What can we learn from Spanner? If there is a globally available clock in a non-byzantine setting, coming to consensus is trivial. Unfortunately, smart contract platforms today have two additional constraints that Spanner does not:

  1. Becoming a validator must be permissionless to keep the platform censorship-resistant
  2. Blockchains must keep users’ funds safe even if up to ⅓ of validators are malicious

If anybody can spin up a validator instance anywhere across the world, consensus algorithms must be designed to accommodate different hardware and network configurations and must manage malicious validators. Additionally, in order to be truly censorship-resistant, no out-of-band information can be trusted (aka the Oracle problem).

20 years after the invention of Paxos, someone figured out how to get a permissionless network of computers to come to consensus on a canonical ordering of transactions. That somebody was Satoshi Nakamoto and the solution was Proof-of-Work (PoW) consensus.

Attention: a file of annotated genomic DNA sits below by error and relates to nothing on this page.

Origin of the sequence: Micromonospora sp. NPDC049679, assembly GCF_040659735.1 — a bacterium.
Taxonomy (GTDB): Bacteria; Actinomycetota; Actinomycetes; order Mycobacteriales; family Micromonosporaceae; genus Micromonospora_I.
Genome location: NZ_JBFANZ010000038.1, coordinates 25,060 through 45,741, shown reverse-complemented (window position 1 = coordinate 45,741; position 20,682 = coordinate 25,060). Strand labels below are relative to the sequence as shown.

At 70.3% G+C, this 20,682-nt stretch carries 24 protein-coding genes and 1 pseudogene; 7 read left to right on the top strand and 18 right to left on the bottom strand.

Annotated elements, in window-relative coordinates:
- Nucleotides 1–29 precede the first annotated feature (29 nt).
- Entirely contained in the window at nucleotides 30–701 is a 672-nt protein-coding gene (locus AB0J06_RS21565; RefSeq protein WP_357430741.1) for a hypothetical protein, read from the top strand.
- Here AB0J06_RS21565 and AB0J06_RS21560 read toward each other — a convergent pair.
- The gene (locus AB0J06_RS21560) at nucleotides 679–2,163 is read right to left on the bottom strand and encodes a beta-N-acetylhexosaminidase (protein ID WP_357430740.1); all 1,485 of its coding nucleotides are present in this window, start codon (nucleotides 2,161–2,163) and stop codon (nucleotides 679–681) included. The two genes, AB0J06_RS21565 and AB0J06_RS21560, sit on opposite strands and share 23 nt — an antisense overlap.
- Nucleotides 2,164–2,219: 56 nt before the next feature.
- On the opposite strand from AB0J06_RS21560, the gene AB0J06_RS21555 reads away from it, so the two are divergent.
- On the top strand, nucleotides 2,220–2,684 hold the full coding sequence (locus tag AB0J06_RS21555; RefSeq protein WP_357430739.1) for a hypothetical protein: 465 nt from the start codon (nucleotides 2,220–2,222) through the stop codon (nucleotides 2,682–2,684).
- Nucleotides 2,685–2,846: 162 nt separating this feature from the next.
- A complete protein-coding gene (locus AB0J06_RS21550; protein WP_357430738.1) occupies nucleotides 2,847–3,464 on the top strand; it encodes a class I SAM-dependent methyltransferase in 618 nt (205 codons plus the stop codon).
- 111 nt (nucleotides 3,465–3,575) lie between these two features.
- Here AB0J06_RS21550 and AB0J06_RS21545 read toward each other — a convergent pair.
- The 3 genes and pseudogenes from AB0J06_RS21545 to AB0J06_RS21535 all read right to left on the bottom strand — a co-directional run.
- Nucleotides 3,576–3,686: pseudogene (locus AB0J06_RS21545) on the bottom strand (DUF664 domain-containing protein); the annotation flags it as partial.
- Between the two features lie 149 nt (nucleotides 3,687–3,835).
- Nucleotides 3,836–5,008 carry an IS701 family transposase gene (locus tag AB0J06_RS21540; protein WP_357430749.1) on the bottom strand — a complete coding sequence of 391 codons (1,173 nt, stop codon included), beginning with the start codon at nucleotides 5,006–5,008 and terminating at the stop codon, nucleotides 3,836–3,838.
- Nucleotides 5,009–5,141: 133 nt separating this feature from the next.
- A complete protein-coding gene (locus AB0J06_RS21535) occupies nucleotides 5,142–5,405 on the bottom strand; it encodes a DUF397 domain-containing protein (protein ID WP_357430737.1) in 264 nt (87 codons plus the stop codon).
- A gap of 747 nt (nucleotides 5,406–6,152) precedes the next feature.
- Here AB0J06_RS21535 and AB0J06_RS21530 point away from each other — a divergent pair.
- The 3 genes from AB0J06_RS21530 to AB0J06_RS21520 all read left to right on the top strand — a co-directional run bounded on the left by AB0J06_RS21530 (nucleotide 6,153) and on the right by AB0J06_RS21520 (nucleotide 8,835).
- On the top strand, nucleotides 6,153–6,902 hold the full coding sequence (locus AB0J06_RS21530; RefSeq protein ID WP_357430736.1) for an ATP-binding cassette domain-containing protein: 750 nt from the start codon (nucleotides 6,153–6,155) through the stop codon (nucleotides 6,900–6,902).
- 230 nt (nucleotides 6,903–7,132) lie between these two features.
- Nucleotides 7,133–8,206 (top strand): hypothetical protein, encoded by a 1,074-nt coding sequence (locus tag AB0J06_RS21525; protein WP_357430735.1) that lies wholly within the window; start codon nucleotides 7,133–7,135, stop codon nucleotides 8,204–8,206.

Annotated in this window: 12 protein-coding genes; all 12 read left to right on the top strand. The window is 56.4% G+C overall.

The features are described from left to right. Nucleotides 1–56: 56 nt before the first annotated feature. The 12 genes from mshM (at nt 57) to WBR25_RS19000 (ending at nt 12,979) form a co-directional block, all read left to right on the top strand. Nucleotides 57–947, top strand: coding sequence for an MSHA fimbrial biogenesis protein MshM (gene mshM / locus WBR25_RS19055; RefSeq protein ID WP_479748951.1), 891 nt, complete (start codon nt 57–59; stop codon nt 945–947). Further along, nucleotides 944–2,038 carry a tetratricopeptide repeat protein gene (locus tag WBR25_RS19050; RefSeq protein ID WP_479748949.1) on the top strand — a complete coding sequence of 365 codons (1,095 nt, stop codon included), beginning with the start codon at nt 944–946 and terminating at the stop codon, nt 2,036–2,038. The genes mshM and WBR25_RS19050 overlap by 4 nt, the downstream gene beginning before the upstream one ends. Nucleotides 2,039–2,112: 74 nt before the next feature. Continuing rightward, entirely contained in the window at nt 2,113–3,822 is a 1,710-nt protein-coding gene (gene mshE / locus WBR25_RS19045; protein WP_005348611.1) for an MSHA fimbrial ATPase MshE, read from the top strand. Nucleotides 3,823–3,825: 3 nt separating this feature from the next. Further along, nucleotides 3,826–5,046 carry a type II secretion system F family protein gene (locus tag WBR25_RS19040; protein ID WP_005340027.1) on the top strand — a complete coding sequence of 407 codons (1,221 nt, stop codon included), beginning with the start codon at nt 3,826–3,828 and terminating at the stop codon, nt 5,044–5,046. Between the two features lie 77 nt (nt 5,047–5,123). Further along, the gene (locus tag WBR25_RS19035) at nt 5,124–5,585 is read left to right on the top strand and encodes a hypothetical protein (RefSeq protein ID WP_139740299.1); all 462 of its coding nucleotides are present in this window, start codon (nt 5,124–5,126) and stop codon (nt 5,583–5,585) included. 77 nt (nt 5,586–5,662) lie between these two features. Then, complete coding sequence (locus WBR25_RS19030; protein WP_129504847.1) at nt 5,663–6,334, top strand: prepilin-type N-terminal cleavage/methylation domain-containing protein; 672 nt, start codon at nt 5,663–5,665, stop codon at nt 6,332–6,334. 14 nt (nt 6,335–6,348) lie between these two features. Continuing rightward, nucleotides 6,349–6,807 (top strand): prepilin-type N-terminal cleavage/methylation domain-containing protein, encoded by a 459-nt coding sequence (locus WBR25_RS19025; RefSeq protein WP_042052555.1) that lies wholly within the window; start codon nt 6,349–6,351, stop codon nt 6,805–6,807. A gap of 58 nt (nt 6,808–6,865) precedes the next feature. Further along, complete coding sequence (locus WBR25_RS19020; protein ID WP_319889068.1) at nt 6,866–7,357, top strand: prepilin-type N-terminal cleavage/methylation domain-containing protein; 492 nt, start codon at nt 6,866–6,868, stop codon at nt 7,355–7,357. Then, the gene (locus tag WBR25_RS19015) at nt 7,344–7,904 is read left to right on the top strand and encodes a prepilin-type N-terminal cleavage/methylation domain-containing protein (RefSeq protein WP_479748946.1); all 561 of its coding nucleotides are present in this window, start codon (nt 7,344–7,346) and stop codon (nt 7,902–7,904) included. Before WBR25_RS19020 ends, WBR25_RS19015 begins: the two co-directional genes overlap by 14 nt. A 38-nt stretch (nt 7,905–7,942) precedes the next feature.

Proof of Work + Timechain = Clock

Tellingly, Satoshi’s pre-release Bitcoin code actually called the familiar blockchain data structure “the timechain” instead. This timechain is designed to tick every 10 minutes on average (via an ingenious entanglement of Proofs of Work, the difficulty adjustment, and the longest chain rule, which is beyond the scope of this essay), in which each tick comes in the form of a block of transactions that update the global state. After a node executes a block of transactions, it’s locked from making any state updates until it produces a valid new block of its own, or receives a valid new block from the network. In PoW, time and state are coupled together, always progressing in unison. Time cannot progress without an update to state.

What makes a block “valid” is a hotly debated subject. Transaction formats and block sizes are just two of the many qualities that are taken into account. One aspect of a valid block that is not up for debate, however, is that it must contain the hash of a previous block so that the network knows to place it after that previous block in the timechain.

Proof of Work + Time Chain = Clock

Image: Each block in a blockchain includes the hash of the previous block as proof it came after.